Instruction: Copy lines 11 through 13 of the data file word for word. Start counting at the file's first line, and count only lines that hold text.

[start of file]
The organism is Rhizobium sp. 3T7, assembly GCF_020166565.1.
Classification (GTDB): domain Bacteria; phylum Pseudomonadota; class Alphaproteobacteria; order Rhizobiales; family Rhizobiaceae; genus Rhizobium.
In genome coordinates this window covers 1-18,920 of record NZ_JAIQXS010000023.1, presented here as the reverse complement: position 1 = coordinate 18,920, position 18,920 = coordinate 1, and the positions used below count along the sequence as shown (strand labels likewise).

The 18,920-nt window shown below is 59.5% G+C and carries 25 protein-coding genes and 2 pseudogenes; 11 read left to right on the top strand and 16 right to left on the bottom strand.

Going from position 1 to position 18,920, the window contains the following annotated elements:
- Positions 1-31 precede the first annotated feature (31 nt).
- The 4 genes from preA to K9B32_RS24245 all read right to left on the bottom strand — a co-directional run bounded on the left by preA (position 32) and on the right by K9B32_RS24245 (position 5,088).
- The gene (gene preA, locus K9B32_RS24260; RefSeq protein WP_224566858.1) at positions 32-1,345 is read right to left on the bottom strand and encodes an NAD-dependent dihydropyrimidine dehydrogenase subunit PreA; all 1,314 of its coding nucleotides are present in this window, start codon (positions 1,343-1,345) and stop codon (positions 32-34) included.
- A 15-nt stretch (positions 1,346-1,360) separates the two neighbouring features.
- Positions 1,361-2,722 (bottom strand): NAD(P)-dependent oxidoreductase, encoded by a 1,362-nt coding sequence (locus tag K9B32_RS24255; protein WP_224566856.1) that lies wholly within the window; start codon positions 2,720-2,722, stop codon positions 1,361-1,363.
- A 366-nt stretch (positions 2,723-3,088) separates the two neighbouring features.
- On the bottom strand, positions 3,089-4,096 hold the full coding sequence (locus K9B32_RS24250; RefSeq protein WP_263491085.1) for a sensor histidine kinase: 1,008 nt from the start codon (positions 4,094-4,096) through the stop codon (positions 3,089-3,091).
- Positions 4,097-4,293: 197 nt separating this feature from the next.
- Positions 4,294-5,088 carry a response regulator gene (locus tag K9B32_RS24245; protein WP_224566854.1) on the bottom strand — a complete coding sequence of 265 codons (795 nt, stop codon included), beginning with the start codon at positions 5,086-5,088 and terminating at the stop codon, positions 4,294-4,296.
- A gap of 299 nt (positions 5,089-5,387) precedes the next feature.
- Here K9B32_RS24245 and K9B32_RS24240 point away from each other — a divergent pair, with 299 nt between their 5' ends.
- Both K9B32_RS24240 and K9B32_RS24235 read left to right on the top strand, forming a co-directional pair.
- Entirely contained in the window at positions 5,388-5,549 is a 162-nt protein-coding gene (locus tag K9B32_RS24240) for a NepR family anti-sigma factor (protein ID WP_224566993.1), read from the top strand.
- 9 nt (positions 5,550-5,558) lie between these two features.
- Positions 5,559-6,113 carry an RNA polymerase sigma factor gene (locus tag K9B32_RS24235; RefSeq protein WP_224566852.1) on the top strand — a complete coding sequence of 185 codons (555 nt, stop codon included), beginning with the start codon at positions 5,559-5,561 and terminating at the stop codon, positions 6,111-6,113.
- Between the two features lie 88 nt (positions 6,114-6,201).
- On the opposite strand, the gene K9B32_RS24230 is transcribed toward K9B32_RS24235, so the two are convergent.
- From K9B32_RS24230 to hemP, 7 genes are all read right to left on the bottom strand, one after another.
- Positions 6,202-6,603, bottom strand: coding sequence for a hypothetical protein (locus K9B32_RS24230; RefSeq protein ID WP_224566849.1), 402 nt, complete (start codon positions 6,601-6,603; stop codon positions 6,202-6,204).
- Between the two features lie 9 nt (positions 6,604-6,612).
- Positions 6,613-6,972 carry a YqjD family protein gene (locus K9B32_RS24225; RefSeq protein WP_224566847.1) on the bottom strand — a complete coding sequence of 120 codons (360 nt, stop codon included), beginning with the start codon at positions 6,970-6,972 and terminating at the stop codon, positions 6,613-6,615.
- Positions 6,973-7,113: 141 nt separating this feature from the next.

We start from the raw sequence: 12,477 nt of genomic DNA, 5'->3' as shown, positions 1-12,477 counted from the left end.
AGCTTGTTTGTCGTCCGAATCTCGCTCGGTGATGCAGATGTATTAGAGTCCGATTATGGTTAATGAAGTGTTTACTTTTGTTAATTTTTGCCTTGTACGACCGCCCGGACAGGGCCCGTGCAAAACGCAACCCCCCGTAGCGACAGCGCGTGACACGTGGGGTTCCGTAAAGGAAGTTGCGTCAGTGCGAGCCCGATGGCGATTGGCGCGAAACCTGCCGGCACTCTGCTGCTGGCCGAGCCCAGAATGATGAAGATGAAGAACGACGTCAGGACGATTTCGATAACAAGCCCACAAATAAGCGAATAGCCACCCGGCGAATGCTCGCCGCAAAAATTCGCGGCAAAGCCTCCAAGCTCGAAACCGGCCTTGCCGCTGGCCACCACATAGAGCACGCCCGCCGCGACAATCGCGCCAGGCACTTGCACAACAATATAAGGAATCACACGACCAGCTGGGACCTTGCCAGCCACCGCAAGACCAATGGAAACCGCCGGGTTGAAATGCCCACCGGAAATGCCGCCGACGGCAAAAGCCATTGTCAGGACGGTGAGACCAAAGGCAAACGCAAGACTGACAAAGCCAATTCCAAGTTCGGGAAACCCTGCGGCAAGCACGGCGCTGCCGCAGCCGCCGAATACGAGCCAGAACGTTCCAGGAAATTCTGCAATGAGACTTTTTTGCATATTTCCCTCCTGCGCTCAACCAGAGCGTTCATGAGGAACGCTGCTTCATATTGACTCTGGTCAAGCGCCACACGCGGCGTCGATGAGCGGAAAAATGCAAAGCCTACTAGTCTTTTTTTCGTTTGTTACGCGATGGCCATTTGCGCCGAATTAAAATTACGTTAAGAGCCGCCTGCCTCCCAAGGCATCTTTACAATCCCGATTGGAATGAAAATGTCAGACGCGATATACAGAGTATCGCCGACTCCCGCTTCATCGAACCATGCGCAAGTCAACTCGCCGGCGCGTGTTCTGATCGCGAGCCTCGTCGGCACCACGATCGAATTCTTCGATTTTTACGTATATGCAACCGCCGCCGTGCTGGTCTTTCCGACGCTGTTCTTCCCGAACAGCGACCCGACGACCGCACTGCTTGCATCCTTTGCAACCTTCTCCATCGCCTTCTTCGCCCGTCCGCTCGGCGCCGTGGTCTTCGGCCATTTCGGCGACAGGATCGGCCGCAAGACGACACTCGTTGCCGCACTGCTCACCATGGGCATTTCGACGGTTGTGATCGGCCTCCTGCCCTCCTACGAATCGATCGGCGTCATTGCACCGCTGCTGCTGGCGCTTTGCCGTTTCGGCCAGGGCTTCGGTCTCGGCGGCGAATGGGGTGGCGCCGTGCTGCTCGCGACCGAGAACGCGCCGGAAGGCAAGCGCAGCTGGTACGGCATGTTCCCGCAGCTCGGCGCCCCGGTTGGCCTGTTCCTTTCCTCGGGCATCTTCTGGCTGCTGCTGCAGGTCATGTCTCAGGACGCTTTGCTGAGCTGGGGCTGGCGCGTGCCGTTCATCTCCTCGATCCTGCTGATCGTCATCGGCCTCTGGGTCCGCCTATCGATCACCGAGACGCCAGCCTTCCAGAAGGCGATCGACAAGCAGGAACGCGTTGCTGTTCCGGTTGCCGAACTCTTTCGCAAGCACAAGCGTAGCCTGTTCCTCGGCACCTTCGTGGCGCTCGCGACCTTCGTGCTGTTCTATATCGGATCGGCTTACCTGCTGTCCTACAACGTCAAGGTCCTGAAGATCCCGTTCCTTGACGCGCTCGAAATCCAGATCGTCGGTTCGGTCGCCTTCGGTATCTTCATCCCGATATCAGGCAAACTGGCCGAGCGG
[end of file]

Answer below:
- A 366-nt stretch (positions 2,723-3,088) separates the two neighbouring features.
- On the bottom strand, positions 3,089-4,096 hold the full coding sequence (locus K9B32_RS24250; RefSeq protein WP_263491085.1) for a sensor histidine kinase: 1,008 nt from the start codon (positions 4,094-4,096) through the stop codon (positions 3,089-3,091).
- Positions 4,097-4,293: 197 nt separating this feature from the next.